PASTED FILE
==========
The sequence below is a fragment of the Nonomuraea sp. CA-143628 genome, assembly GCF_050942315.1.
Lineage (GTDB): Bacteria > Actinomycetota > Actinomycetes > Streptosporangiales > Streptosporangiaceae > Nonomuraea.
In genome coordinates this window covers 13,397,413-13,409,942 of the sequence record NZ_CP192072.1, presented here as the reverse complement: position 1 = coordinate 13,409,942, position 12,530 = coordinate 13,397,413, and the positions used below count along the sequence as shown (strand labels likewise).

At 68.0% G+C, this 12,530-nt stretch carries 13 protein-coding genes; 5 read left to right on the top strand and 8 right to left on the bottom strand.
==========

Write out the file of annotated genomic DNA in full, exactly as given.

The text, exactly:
The sequence below is a fragment of the Nonomuraea sp. CA-143628 genome, assembly GCF_050942315.1.
Lineage (GTDB): Bacteria > Actinomycetota > Actinomycetes > Streptosporangiales > Streptosporangiaceae > Nonomuraea.
In genome coordinates this window covers 13,397,413-13,409,942 of the sequence record NZ_CP192072.1, presented here as the reverse complement: position 1 = coordinate 13,409,942, position 12,530 = coordinate 13,397,413, and the positions used below count along the sequence as shown (strand labels likewise).

At 68.0% G+C, this 12,530-nt stretch carries 13 protein-coding genes; 5 read left to right on the top strand and 8 right to left on the bottom strand.